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9th Ohio Independent Battery Light Artillery

Online Books
9th Ohio Independent Battery Light Artillery Soldier Roster - Official Roster of the Soldiers of the State of Ohio in the War of the Rebellion, 1861-1866, Volume 10, by Ohio Roster Commission (Joseph B. Foraker, Governor, James S. Robinson, Sec'y of State and H. A. Axline, Adjutant-General), 1886     View Entire Book

Regimental History
Ninth Independent Battery Light Artillery. Capts., Henry S. Wetmore, Harrison B. York; First Lieuts., Leonard P. Barrows, John M. Hinde, Henry A. Tallmadge, George S. Hazen, George J. Randell, Frank Keeny, William W. James, George W. Church ; Second Lieuts., Edward Cowles, Albert Reeves, Hiram D. York. This battery was mustered into service on Oct. 11, 1861, at Camp Wood, Cleveland, by First Lieut. James P. W. Neill, 18th U. S. infantry, to serve for three years. Its strength was 3 commissioned officers and 80 men and it arrived at Camp Gilbert, Ky., Dec. 20. It took part in the battle of Mill Springs and by order of Gen. George H. Thomas was posted on a hill commanding the ferry on the Cumberland river, over which the troops of the enemy were being transported with all possible despatch. A few well directed shots, at a distance of nearly 2 miles, set the steam ferry-boat on fire and compelled an immediate surrender of the Confederate works. For its gallant services Gen. Thomas gave 2 of the captured 6-pounder bronze guns to the battery, fitted out with captured horses and harness. At Cumberland gap in March the battery was under fire for 7 hours, but fortunately without casualty. In June it again took part in the movements against the enemy, which resulted in the capture of Cumberland gap by the U. S. forces. The battery also participated in the disastrous engagement at Richmond. Being transferred to Tennessee, it was at Franklin in April, where in company with a brigade of infantry it had a brisk skirmish with the enemy, pursuing him for 4 miles and returning to camp at midnight. In June the enemy made a sudden demonstration in force at Triune, but was repulsed with some loss on both sides. Having reenlisted as veterans the men were furloughed home and recruited their ranks, so that in April, 1864, the battery reported at Tullahoma, Tenn., with an aggregate of 151 men and 5 commissioned officers, only 3 being absent. In the early part of May it started with Gen. Sherman's forces on the Atlanta campaign and fought throughout that remarkable march. It also followed that general in his march to the sea. On the expiration of its term of service the original members, except veterans, were mustered out and the organization composed of veterans and recruits was retained in service until July 25, 1865, when it was mustered out in accordance with orders from the war department.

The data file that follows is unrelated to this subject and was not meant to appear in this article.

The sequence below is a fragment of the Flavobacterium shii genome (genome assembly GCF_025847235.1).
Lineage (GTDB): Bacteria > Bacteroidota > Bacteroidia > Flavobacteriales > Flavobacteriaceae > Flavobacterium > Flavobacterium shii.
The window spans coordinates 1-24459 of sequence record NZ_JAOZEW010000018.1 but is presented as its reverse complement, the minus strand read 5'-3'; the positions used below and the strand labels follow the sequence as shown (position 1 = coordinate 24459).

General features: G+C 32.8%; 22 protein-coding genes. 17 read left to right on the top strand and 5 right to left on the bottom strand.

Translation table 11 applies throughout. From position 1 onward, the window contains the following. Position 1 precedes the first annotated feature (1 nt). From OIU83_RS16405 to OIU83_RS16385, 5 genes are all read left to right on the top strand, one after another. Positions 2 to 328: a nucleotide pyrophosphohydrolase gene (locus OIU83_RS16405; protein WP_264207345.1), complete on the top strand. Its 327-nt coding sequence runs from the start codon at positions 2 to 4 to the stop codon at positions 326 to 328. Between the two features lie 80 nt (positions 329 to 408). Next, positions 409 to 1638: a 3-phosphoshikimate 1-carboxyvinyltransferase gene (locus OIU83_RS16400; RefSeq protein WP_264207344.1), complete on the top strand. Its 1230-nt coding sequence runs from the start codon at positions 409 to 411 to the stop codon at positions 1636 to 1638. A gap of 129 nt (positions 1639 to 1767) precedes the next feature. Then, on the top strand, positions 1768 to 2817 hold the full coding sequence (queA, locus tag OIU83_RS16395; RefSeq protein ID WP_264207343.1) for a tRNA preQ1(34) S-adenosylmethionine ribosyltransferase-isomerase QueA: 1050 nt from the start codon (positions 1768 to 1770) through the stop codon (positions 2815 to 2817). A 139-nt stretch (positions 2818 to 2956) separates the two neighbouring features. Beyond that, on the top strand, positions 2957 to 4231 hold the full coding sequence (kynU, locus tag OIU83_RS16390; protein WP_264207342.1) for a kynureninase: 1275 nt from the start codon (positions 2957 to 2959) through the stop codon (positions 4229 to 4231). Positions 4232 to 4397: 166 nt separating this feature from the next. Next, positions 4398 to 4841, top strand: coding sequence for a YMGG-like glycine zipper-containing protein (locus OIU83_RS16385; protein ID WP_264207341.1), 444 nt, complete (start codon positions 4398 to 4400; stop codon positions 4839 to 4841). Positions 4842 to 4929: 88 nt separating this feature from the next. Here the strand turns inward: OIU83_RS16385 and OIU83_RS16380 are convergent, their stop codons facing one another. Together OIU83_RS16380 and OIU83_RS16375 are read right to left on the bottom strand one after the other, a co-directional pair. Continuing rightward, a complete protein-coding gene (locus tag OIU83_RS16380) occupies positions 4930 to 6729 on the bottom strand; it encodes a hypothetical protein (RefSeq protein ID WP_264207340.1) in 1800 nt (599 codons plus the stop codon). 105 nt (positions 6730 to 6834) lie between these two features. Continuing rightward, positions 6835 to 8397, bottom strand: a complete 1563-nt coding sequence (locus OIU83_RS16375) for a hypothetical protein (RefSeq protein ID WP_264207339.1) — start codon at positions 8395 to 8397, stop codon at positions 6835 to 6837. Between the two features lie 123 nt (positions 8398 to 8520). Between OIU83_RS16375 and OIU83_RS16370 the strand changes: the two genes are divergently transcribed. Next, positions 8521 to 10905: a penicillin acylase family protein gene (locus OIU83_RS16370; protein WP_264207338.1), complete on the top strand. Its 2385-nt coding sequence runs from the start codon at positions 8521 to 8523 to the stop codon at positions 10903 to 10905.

Regimental history taken from "The Union Army" by Federal Publishing Company, 1908 - Volume 2

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